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DuPont Nutrition & Biosciences has developed Axtra® PHY GOLD to provide phosphate supplementation in animal feeds, resulting in improved performance and providing a better environmental footprint

DuPont GenecorThe aim is to enhance animal performance, thus boosting productivity. (Image source: DuPont)

To improve phosphorus availability and tackle the antinutritional effects of phytates, phytases have been increasingly used in animal feeds over the past 30 years. Effective phytases are available on the market, but there is still room for improvement.

An ideal phytase should be active in the low-pH environment of the stomach to begin phytate hydrolysis as soon as possible. It should also resist high temperatures during the pelleting process and should have a high specific activity at physiological temperatures. The commercial phytases currently available perform differently in the laboratory, and thus vary in their effects on animal performance

The enzyme that currently has the highest bioefficacy and activity at low pH is a Buttiauxella phytase, which acts twice as fast as its direct competitors to ensure that most of the phytate is hydrolysed in the early stages of digestion, which take place in gut sections where pH is considerably lower than in subsequent sections. Enzymes with a superior pH profile will thus hydrolyse phytate in the upper part of the digestive tract as quickly as possible to effectively reduce the antinutritional effect of phytate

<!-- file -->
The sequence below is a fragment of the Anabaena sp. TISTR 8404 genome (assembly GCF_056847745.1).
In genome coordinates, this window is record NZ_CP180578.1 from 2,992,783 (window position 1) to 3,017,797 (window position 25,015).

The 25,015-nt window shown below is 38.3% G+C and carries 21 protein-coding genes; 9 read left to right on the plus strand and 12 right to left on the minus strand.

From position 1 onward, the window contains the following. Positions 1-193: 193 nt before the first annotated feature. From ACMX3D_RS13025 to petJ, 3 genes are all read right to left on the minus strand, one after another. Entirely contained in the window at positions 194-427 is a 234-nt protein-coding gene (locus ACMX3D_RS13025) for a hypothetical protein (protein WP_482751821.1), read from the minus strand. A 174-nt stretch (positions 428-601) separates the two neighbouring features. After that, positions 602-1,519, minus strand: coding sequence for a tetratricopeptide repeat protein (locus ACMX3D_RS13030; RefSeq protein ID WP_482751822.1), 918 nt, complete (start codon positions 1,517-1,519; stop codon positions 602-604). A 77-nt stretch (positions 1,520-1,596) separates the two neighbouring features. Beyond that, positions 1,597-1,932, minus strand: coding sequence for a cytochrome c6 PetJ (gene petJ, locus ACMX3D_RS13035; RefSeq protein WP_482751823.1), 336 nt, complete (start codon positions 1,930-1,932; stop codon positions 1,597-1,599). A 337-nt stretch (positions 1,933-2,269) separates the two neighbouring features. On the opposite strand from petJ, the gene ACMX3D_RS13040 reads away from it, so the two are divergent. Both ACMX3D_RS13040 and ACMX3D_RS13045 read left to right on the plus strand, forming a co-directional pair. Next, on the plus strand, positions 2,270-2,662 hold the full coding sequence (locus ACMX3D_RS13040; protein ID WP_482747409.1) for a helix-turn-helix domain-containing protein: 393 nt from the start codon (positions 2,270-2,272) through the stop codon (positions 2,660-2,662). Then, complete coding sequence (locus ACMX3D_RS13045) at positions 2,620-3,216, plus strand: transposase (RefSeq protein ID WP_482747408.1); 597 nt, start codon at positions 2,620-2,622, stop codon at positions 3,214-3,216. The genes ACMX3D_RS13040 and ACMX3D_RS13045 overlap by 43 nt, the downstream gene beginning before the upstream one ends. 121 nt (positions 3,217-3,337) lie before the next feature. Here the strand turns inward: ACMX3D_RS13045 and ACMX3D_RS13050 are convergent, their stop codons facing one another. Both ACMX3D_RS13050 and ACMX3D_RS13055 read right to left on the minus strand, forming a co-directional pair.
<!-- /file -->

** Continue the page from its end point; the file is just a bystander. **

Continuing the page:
Pelleting, a process widely used in feed production in which high temperature and pressure are used, also impairs the stability of added feed enzymes. However, the phytase market is continuing to develop and test novel enzymes and formulations in an effort to find new, more suitable enzymes that can cope with the challenges faced during feed production and are tailored for optimal nutrition.

Comp graph phytase

These above-mentioned bioefficacious phytase was further improved, resulting in the new Axtra® PHY GOLD. Its performance in vitro followed by in vivo trials validated how it excels at replacing phosphate supplementation in animal feeds. The new product had superior thermostability, enabled the total removal of inorganic phosphate from plant-based diets, improved performance and resulted in a better environmental footprint. It also proved to be especially useful for premixers that have no control over their final customer’s pelleting conditions. Because even great enzyme performers can still be improved, enzyme tailoring remains a field worth continued exploration.


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